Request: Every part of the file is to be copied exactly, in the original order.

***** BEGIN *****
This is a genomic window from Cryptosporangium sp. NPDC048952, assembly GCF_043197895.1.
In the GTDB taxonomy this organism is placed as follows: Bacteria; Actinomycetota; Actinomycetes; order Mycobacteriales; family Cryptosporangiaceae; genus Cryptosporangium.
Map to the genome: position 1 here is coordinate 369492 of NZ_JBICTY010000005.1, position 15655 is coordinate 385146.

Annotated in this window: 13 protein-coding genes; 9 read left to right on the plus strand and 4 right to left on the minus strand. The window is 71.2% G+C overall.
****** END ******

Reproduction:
This is a genomic window from Cryptosporangium sp. NPDC048952, assembly GCF_043197895.1.
In the GTDB taxonomy this organism is placed as follows: Bacteria; Actinomycetota; Actinomycetes; order Mycobacteriales; family Cryptosporangiaceae; genus Cryptosporangium.
Map to the genome: position 1 here is coordinate 369492 of NZ_JBICTY010000005.1, position 15655 is coordinate 385146.

Annotated in this window: 13 protein-coding genes; 9 read left to right on the plus strand and 4 right to left on the minus strand. The window is 71.2% G+C overall.